LONDON - Swiss food group Nestle is likely to set itself a long-term goal to buy Hershey after the Kraft-Cadbury deal, hoping that market pressures will wear down opposition from the controlling Hershey Trust.
Nestle, the world's largest food group is set to drop to No. 3 in the chocolate world behind Mars-Wrigley and Kraft-Cadbury, an unfamiliar role for a company that holds No. 1 or No. 2 positions in all its key segments.
Buying Hershey would solve that problem to put it at No. 1, and while the charitable Hershey Trust controls 80 percent of voting shares at the maker of Hershey Kisses, effectively blocking any takeover, analysts believe hurdles preventing a takeover or even a joint venture will now start to ease.
They argue that after Kraft and Cadbury join together, Hershey's main U.S. market will become more competitive and that Hershey as a pure confectionery player is more exposed to commodity costs like cocoa and sugar than wider ranging groups.
We believe a deal for Hershey could be secured at around $10-11 billion plus a $2 billion debt take-out, said analyst Deborah Aitken at brokers Bryan Garnier.
This would put Hershey's price on a multiple of 14 times its underlying operating profit, or earnings before interest, tax, depreciation and amortization, compared to the Kraft-Cadbury deal agreed at 13 times EBITDA, Aitken added.
Kraft is expected to seal its recommended 11.6 billion pound ($18.7 billion) deal for Cadbury, with shareholders of the British group due to vote by February 2.
The fact that Hershey had been actively trying to fund a bid for Cadbury, even if it ultimately failed, has also raised speculation about its future, as has the fact that 85 percent of its sales come from the U.S. market, where Kraft is likely to attack it with Cadbury products.
We wonder whether investors begin to view Hershey as a potential seller at some point, rather than a buyer, said analyst Andrew Lazar at Barclays Capital.
Nestle has plenty of firepower with $28 billion from the sale of its remaining stake in eyecare group Alcon and although it favors share buy backs and small bolt-on deals, for a group with market capitalization $176 billion, Hershey might be seen as no more than a large bolt-on.
Nestle's CEO Paul Bulcke said in September that the group planned no major acquisitions in 2010, but then saw an opportunity to snap up Kraft's U.S. pizza business for $3.7 billion and may look to his next move to strike a deal with Hershey's CEO David West.
Belgium-born Bulcke took over as CEO in April 2008 after turning Nestle Americas into its biggest and most profitable region, so he will know all about Hershey's big lead over Nestle in the U.S. chocolate market.
When Nestle confirmed it would not bid for Cadbury earlier this month it said it did not intend to make or participate in a formal offer sparking talk that the word participate meant it had been planning a joint bid with Hershey for Cadbury.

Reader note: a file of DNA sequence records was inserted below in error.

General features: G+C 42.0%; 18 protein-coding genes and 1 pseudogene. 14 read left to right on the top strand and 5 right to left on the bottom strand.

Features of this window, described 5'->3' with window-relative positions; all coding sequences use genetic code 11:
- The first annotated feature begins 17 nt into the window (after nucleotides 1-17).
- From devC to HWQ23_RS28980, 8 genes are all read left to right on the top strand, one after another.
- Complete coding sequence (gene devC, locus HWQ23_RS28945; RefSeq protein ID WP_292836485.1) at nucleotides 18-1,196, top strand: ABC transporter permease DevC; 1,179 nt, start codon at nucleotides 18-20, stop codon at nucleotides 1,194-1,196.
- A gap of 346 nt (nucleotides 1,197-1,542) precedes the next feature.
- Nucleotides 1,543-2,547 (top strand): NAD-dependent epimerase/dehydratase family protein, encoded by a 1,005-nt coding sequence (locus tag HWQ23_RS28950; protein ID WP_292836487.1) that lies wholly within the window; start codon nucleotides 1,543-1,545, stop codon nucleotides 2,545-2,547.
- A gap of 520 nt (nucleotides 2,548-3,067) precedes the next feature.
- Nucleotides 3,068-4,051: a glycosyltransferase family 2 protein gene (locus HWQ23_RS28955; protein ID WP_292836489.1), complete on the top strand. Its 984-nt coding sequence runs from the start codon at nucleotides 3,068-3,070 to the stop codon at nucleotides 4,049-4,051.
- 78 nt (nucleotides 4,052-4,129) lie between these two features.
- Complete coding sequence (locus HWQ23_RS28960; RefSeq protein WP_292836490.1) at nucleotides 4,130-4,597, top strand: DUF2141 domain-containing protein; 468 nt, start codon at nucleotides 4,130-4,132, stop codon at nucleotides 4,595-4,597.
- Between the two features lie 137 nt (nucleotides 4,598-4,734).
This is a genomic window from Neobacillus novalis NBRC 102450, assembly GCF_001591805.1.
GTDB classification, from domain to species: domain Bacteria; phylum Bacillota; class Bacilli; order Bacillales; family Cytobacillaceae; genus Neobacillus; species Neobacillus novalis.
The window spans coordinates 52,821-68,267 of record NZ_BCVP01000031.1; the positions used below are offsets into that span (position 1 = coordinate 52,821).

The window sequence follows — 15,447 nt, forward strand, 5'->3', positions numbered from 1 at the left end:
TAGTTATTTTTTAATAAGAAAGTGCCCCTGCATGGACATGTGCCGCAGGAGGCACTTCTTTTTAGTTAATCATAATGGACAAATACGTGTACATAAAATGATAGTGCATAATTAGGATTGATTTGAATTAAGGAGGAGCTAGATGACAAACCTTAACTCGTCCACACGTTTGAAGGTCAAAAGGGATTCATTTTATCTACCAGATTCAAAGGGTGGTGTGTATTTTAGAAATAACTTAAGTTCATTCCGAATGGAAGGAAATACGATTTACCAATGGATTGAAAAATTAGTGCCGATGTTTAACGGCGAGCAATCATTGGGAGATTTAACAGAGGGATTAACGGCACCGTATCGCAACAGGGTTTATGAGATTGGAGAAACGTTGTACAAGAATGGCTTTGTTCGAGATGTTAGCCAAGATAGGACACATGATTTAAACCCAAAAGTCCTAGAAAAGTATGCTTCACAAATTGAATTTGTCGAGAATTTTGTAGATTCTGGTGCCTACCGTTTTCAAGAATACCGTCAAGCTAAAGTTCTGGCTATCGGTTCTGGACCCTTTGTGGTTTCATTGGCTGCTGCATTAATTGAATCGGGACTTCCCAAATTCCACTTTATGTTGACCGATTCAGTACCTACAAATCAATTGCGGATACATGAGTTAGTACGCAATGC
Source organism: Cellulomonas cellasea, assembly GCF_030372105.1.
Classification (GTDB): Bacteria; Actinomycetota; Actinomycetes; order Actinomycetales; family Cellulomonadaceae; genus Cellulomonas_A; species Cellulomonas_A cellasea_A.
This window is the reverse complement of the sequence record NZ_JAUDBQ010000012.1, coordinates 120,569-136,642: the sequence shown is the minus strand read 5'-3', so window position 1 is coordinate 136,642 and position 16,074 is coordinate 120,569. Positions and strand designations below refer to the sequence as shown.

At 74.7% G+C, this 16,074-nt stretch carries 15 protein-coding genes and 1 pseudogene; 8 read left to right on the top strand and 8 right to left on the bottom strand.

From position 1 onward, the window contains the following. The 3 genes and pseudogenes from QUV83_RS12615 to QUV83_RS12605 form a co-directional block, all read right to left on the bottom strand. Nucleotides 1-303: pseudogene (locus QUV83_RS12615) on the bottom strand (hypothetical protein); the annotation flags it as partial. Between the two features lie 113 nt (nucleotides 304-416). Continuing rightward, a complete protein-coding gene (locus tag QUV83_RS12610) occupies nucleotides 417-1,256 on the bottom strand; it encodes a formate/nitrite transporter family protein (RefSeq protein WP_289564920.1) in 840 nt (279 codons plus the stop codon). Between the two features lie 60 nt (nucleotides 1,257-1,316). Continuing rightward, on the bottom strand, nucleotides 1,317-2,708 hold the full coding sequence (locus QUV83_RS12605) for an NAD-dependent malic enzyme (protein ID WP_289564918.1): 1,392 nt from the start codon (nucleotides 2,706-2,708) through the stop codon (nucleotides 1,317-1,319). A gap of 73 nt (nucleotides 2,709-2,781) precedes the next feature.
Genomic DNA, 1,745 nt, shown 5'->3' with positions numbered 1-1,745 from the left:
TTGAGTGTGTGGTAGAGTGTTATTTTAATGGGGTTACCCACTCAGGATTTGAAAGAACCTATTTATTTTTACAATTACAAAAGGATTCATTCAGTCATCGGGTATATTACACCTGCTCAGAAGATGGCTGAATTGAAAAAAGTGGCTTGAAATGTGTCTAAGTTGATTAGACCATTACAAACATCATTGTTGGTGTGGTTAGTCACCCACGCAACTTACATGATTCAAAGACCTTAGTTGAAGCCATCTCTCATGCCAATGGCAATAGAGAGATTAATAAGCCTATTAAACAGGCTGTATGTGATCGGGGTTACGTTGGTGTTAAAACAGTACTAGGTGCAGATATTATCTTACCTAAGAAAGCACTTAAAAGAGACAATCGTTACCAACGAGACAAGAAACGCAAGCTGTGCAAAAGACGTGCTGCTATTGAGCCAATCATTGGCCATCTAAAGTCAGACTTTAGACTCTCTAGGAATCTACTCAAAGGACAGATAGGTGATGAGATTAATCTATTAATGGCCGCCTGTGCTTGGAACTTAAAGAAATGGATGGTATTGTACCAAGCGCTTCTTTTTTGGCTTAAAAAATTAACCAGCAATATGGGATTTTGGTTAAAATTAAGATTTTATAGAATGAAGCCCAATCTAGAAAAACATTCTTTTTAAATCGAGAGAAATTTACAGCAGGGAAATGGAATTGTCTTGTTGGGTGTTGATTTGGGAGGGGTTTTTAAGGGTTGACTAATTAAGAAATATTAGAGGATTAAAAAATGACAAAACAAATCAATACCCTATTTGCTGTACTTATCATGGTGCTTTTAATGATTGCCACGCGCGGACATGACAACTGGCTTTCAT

Nestle's confectionery unit has annual sales of 12.4 billion Swiss francs ($11.88 billion), accounting for 11 percent of group sales. Its underlying sales in the first nine-month of 2009 rose 4 percent -- not growing as fast as coffee and pet food but well ahead of bottled water, milk products and prepared meals.
In the chocolate world, Hershey is one deal Nestle could do without big anti-trust issues, and would have the advantage of getting back rights to some of its brands in the U.S. market.
For Nestle, Hershey is the deal it would like to do. It would have no major anti-trust problems, address its weakness in U.S. confectionery and get back its license to KitKat, said an industry insider with knowledge of the situation.
When Nestle bought Rowntree in 1988, the British chocolate maker had already given up its U.S. rights to KitKat and Rolo to Hershey in the early 1970s, so the return of these brands would give a big boost to Nestle's U.S. confectionery business.
We see Hershey as a superb fit into Nestle's portfolio, being able to boost Nestle U.S. chocolate market share to competitive levels, Aitken said. She put Hershey's share at 30 percent, similar to Mars and both ahead of Nestle on 6 percent.
RBS analyst Julian Hardwick said there were big impediments to a number of rumored deals for Nestle: a purchase of baby food group Mead Johnson would bring anti-trust issues, while closer ties with General Mills, its partner in a breakfast cereal venture, are hampered by a standstill pact that extends to 2040.
Nestle has 30 percent of the world's biggest cosmetics group L'Oreal but cannot raise its stake until six months after the death of Liliane Bettencourt, the daughter of the firm's founder and owner of a 31 percent stake, who is 87 years old.
Hershey's West is currently focused on turning around the underperforming group, increasing marketing and help stabilize its U.S. market share, pushing through price rises to counter commodity inflation and cutting back on costs.
(Additional reporting by Emma Thomasson)
(Reporting by David Jones; Editing by Sitaraman Shankar)